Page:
Talks Continue On Asu Campus


Arizona State University and Payson Thursday issued a joint release to say their negotiations are continuing about building a four-year campus here, despite a month-long delay in signing a promised memorandum of understanding.

Payson Mayor Kenny Evans said the two sides just have to finish work on the final, technical language of an agreement to move onto the next phase of the long process of building a 1,500- to 6,000-student campus in town.

The joint statement, signed by ASU Vice President Richard Stanley and by Evans, said that “discussions continue to move forward.”

The statement said that current economic conditions have introduced “high levels of uncertainty” but that the need for low-cost, rural campuses remains “at least as crucial.”

The statement said, “The parties have mutually agreed to continued exploring the possibilities” of a new approach to building a campus of “unprecedented breadth and depth.”

The statement concluded, “progress continues to be made on a truly historic public private partnership.”

Evans said lawyers from each side are reviewing the language of the memorandum of understanding, which would commit both sides to an in-depth study of the proposed partnership.

“I’m a farmer depending on lawyers,” said Evans, “but when I look at the document, I don’t seen anything other than wordsmithing” to work out the remaining differences.

However, the months of negotiations have been overshadowed by spreading budget disasters for ASU.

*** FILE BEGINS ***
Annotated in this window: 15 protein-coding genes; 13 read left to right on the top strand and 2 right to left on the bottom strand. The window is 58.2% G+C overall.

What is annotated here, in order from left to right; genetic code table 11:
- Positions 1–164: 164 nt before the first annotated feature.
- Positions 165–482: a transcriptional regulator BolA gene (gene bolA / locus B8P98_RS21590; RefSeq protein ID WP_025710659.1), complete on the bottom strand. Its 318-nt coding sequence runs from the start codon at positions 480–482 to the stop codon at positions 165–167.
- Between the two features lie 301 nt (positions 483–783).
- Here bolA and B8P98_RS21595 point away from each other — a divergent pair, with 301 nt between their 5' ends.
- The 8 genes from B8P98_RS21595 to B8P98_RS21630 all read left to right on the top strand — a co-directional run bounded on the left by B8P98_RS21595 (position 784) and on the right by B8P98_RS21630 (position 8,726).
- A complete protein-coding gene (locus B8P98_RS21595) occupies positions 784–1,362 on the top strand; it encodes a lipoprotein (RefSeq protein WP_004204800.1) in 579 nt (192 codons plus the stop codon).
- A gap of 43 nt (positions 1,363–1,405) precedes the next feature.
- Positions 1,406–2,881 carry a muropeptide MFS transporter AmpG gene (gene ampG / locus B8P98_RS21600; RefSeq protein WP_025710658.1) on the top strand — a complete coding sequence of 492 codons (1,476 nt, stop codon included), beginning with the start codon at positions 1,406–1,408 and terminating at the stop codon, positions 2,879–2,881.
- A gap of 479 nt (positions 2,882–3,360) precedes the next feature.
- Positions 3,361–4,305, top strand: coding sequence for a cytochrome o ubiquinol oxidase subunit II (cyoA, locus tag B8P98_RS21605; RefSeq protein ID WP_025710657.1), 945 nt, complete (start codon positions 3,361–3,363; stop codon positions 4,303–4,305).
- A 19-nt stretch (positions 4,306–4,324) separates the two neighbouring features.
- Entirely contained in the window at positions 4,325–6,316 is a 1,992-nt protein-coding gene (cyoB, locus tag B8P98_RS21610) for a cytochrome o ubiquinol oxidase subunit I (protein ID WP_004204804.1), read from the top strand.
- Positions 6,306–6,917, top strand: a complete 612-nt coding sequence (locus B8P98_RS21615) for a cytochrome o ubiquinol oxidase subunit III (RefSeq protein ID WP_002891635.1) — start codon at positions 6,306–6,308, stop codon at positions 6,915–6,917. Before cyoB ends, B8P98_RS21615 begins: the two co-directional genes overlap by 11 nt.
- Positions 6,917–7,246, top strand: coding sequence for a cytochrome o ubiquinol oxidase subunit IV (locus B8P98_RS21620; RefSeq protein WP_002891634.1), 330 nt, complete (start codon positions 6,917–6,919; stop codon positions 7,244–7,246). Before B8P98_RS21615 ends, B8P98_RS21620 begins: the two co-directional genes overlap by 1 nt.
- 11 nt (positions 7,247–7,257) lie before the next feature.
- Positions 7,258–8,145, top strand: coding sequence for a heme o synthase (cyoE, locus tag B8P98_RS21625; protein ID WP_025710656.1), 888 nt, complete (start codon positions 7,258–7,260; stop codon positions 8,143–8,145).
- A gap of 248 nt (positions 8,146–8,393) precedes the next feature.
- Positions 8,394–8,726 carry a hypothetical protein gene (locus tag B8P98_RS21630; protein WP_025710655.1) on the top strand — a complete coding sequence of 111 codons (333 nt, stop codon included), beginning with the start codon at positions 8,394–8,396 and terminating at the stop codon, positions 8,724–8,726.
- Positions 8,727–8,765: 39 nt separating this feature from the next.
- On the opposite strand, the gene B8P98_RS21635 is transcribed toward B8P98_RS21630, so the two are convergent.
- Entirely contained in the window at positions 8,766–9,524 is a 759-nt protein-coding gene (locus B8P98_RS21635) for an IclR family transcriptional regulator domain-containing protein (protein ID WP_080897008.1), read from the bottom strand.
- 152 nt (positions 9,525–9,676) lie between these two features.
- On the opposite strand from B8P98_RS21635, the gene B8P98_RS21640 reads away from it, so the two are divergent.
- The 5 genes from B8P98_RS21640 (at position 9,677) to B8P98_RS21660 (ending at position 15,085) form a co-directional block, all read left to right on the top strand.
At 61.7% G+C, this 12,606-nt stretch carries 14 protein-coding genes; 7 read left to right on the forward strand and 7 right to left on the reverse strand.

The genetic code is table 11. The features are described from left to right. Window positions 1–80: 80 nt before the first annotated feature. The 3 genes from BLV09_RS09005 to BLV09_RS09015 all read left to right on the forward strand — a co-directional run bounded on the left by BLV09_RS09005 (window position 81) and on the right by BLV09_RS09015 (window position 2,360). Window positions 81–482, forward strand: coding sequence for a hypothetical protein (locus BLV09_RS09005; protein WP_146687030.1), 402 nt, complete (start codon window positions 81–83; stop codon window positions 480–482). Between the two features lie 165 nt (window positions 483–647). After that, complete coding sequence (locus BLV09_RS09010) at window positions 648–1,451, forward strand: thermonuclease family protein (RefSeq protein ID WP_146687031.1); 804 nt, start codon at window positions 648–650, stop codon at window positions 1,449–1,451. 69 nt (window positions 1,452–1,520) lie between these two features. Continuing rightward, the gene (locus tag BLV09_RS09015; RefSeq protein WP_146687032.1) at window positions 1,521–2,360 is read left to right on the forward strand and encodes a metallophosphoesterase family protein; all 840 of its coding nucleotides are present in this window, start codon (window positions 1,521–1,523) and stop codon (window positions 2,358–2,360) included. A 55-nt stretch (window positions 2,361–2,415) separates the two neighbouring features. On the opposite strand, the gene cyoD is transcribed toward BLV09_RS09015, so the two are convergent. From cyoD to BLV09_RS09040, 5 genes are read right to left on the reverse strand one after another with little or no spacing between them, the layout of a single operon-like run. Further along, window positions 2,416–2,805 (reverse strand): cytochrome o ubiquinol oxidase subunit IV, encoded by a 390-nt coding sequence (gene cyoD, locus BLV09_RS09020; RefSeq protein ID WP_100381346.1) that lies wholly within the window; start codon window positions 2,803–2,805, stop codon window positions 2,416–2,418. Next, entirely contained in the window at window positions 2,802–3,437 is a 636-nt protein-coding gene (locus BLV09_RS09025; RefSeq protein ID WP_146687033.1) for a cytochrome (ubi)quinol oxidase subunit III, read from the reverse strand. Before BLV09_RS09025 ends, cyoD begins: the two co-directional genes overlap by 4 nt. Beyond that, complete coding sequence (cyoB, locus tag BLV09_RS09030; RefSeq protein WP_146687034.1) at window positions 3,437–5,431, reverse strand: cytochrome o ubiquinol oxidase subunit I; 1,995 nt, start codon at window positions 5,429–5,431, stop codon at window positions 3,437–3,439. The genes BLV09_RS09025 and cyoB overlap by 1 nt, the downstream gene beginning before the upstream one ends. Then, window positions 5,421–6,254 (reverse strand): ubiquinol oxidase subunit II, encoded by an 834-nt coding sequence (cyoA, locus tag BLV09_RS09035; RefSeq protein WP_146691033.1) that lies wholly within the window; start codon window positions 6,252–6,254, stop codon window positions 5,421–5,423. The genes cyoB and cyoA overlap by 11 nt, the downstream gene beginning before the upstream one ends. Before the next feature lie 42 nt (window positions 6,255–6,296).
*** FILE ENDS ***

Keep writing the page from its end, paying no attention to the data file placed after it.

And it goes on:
The Legislature has pulled back state support for the universities faster than ASU can raise tuition. Last year the university imposed a $1,000 tuition surcharge that in a stroke vaulted it from the bottom third for tuition nationally to the top third. Tuition rose from about $6,000 annually to about $8,000 annually in two years. In addition, the university responded to $200 million in legislative cuts by eliminating nearly 1,000 staff positions and 250 faculty associate positions, in the face of continued increases in enrollment — from 43,000 in 2000 to 68,000 today. Virtually all university workers have had to take two-week, unpaid furloughs.

Additional legislative cuts have forced a renewed round of reductions, not yet implemented. State per-student funding has now fallen to levels last seen in 1998.

ASU will make dramatic reductions in its once fast-growing satellite campuses — ASU West in Glendale and ASU Polytechnic in Mesa. Both campuses will lose graduate programs and most of their degree programs.

Even more staggering, ASU will limit freshman enrollment in the fall for the first time in state history. Previously, ASU had guaranteed admission to any graduate of a state high school with a qualifying grade point average.

The sweeping reductions have complicated ASU’s move to open up new, rural campuses that would charge students about 50 percent less tuition than the Tempe campus. The move would represent the start of what amounts to a state college system housed on ASU branch campuses.

Despite those cuts, ASU this week signaled its intention to continue working toward establishing a branch campus in Payson.

In large measure, that reflects the lure of some $70 million in financial pledges Evans has lined up from private backers.

Even on that front, however, the plan has faced fresh uncertainty. Several weeks ago, developer Nazy Hirani died in the crash of his vintage World War II fighter plane. Hirani had pledged some $22 million toward construction of the campus on Forest Service land off Highway 260 that Congress has already designated for eventual trade or sale.

Evans said he’s been working for several weeks on shoring up those financial commitments. Payson hopes to establish a community facilities district to buy the 300 acres, build the campus and dorms, which the district would lease to ASU. The district could also lease land to developments connected to the campus, including perhaps a convention hotel, research office park and commercial developments.


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